This article is intended for beginners in deep learning who wish to gain knowledge about probability and statistics and also as a reference for practitioners. In my previous article, I wrote about the concepts of linear algebra for deep learning in a top down approach ( link for the article) (If you do not have enough idea about linear algebra, please read that first).The same top down approach is used here.Providing the description of use cases first and then the concepts. All the example code uses python and numpy.Formulas are provided as images for reuse. Probability is the science of quantifying uncertain things.Most of machine learning and deep learning systems utilize a lot of data to learn about patterns in the data.Whenever data is utilized in a system rather than sole logic, uncertainty grows up and whenever uncertainty grows up, probability becomes relevant. By introducing probability to a deep learning system, we introduce common sense to the system.Otherwise the system would be very brittle and will not be useful.In deep learning, several models like bayesian models, probabilistic graphical models, hidden markov models are used.They depend entirely on probability concepts.
We present a theoretical analysis of Gaussian-binary restricted Boltzmann machines (GRBMs) from the perspective of density models. The key aspect of this analysis is to show that GRBMs can be formulated as a constrained mixture of Gaussians, which gives a much better insight into the model's capabilities and limitations. We show that GRBMs are capable of learning meaningful features both in a two-dimensional blind source separation task and in modeling natural images. Further, we show that reported difficulties in training GRBMs are due to the failure of the training algorithm rather than the model itself. Based on our analysis we are able to propose several training recipes, which allowed successful and fast training in our experiments. Finally, we discuss the relationship of GRBMs to several modifications that have been proposed to improve the model.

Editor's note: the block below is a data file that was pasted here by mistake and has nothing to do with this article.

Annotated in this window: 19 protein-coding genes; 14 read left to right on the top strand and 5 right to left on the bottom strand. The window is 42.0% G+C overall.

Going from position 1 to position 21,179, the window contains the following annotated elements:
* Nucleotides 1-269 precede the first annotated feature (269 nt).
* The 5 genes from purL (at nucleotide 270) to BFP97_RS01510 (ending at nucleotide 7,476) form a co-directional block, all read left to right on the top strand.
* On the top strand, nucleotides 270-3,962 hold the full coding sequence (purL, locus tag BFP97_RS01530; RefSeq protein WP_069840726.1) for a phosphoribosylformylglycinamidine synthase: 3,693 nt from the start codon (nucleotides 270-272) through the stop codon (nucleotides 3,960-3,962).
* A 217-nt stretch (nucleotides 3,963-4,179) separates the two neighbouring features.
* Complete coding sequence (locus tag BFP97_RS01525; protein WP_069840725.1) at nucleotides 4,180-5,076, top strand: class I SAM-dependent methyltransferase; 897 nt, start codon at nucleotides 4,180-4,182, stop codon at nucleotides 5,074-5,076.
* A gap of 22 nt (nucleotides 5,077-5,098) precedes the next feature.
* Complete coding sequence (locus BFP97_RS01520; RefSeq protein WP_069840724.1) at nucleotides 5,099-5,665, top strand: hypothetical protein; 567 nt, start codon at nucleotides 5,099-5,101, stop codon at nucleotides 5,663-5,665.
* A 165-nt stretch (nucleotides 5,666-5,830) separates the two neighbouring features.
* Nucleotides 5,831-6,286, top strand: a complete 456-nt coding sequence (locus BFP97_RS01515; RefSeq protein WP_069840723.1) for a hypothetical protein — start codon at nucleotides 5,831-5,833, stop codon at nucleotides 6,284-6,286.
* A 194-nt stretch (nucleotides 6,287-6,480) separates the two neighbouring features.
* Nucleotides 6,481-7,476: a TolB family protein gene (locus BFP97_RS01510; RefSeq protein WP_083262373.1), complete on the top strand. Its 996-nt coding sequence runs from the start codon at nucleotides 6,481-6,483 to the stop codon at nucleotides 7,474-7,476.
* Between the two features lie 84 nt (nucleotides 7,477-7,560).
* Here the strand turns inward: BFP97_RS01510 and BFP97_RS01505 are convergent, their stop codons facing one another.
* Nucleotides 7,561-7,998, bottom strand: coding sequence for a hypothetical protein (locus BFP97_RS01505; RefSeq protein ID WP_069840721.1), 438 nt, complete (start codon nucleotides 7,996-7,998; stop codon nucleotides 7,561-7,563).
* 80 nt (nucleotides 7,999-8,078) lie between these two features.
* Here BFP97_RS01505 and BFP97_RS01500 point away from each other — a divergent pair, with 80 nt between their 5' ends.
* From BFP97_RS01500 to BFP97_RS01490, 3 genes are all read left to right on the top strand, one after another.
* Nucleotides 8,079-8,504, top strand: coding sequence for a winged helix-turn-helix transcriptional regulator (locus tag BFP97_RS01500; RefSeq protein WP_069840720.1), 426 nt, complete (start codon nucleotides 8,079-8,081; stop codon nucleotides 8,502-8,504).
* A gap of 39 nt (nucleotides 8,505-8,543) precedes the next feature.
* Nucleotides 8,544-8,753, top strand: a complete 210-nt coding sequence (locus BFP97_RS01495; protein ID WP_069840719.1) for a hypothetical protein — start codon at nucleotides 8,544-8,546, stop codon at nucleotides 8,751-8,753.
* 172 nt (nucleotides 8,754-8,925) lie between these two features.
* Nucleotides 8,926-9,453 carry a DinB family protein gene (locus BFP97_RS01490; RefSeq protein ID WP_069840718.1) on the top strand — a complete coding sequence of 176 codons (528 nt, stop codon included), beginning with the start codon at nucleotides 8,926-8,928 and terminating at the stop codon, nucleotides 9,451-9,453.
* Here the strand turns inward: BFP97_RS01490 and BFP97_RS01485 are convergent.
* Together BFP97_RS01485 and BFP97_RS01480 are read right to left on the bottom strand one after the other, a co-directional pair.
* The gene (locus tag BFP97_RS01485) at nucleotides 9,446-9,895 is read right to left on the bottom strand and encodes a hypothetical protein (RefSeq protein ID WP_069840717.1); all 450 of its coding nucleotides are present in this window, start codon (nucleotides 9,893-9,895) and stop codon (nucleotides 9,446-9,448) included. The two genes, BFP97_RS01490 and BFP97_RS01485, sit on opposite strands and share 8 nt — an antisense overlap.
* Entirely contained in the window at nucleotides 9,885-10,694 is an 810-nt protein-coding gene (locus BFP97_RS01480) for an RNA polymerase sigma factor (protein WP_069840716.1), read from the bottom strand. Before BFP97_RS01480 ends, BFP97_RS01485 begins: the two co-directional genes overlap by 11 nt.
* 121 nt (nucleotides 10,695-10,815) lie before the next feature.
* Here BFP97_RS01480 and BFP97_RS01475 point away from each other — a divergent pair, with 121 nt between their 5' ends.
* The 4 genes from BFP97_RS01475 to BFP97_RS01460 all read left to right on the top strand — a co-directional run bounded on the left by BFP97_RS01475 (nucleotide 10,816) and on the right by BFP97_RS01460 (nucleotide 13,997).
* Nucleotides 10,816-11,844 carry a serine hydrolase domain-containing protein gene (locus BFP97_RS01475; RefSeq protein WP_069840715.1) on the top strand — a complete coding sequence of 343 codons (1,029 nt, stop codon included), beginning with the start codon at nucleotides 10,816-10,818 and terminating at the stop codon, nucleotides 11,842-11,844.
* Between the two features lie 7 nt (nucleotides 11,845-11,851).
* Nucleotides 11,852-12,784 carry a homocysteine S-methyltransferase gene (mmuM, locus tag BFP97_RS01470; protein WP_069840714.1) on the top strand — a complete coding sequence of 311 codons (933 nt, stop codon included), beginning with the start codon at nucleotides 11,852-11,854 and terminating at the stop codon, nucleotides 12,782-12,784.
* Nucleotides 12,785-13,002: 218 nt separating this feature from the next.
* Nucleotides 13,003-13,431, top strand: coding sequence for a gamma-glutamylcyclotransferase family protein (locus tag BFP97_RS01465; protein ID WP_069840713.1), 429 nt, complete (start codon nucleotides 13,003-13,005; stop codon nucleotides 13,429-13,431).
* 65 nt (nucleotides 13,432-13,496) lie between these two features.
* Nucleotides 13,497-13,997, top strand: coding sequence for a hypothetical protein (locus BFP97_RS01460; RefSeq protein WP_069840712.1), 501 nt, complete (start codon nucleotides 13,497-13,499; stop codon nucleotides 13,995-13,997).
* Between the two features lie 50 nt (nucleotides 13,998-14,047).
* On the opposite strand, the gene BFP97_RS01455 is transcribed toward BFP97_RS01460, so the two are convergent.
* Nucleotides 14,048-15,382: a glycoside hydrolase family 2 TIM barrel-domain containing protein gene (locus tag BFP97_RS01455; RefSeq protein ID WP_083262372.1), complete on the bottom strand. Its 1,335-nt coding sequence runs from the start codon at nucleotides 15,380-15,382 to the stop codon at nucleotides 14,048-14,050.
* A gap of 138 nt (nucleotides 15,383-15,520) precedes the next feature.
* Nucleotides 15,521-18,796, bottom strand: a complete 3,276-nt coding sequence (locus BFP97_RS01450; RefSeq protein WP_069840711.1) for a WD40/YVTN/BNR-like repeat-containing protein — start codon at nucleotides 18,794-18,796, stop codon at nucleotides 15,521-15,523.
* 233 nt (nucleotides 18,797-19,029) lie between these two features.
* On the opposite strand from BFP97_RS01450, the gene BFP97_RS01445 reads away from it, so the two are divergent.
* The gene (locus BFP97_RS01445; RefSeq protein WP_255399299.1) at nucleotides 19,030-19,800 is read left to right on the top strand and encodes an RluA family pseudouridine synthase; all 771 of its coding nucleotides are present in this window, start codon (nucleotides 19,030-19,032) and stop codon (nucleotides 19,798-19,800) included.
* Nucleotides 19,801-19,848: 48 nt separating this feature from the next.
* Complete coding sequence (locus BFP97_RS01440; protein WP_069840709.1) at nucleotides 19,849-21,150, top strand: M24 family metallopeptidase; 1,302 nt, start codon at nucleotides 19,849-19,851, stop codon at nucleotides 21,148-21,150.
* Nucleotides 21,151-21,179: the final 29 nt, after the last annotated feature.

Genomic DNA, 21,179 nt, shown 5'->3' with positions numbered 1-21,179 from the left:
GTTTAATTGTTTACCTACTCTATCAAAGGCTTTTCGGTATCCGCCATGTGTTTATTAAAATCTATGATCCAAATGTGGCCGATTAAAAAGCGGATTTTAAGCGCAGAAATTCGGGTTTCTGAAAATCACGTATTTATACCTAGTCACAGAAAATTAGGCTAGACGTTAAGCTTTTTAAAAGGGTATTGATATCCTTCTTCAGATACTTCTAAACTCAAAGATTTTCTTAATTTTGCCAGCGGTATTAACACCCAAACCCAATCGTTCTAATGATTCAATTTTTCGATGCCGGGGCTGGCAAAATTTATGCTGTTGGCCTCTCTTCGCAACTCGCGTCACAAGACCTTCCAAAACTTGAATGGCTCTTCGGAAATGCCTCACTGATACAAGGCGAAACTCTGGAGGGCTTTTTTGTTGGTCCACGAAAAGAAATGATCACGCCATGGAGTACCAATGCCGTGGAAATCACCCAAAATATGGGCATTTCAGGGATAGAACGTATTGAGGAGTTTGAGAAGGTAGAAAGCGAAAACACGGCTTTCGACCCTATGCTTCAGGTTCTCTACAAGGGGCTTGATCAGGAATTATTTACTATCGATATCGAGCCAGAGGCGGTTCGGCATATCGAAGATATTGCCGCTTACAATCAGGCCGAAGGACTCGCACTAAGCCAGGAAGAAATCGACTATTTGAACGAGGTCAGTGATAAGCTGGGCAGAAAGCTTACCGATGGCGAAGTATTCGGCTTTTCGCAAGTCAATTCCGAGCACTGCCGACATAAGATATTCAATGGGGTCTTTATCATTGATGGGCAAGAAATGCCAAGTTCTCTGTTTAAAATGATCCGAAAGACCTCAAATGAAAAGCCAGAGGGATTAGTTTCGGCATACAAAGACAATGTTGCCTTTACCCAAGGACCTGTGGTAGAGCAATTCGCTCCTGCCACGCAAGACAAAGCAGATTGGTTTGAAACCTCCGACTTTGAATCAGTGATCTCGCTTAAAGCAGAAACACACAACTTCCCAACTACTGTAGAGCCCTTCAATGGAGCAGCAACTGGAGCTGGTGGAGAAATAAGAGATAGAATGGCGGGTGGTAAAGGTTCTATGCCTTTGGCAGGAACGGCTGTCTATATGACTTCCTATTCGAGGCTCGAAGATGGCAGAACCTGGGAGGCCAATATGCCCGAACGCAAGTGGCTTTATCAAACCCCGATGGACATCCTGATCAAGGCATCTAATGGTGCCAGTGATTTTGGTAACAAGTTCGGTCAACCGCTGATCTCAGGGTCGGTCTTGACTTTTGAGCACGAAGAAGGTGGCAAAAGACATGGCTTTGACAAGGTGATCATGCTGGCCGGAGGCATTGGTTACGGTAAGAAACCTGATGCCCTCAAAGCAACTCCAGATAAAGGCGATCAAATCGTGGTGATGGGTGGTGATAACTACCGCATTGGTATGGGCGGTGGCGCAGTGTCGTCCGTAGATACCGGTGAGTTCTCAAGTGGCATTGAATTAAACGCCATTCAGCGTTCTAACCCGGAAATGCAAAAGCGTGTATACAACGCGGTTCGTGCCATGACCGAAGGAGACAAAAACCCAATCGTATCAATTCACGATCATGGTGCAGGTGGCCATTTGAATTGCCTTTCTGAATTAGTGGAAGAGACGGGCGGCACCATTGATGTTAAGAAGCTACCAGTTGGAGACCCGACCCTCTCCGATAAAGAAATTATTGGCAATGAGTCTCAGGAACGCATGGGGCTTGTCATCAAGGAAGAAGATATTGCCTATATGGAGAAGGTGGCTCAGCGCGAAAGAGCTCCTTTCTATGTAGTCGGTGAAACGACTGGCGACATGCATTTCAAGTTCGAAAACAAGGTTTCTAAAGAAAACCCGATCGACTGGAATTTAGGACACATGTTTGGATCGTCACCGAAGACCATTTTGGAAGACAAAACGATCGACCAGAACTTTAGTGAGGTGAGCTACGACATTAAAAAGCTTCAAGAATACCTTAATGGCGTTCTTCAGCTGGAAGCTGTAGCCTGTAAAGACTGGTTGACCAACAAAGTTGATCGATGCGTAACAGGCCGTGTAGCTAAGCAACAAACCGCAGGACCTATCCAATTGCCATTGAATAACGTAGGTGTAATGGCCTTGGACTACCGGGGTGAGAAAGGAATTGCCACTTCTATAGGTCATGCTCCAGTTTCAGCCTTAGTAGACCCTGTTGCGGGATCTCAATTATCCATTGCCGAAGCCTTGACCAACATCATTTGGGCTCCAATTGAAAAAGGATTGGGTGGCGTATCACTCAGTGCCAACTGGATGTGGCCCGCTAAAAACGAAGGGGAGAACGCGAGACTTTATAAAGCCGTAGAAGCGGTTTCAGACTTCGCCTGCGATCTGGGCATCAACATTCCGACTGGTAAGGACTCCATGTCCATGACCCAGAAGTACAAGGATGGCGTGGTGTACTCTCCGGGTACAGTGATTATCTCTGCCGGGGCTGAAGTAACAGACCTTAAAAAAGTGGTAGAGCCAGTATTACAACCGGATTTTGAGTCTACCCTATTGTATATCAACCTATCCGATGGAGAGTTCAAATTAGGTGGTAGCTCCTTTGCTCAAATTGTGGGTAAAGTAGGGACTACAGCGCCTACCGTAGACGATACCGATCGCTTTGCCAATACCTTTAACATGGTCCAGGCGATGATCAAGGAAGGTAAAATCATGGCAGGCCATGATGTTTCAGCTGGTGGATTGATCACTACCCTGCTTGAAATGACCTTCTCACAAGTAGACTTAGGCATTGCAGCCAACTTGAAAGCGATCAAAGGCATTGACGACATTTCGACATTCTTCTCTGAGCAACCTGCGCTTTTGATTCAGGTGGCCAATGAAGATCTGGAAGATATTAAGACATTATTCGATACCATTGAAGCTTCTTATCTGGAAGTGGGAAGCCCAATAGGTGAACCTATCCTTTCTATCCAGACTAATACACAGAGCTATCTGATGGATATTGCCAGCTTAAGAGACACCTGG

Bayesian probabilistic models provide a nimble and expressive framework for modeling "small-world" data. In contrast, deep learning offers a more rigid yet much more powerful framework for modeling data of massive size. Edward is a probabilistic programming library that bridges this gap: "black-box" variational inference enables us to fit extremely flexible Bayesian models to large-scale data. Furthermore, these models themselves may take advantage of classic deep-learning architectures of arbitrary complexity. Edward uses TensorFlow for symbolic gradients and data flow graphs.
In this paper we present a framework for using multi-layer perceptron (MLP)networks in nonlinear generative models trained by variational Bayesian learning. The nonlinearity is handled by linearizing it using a Gauss-Hermite quadrature at the hidden neurons. Thisyields an accurate approximation for cases of large posterior variance.The method can be used to derive nonlinear counterparts forlinear algorithms such as factor analysis, independent component/factor analysis and state-space models. This is demonstrated witha nonlinear factor analysis experiment in which even 20 sources can be estimated from a real world speech data set.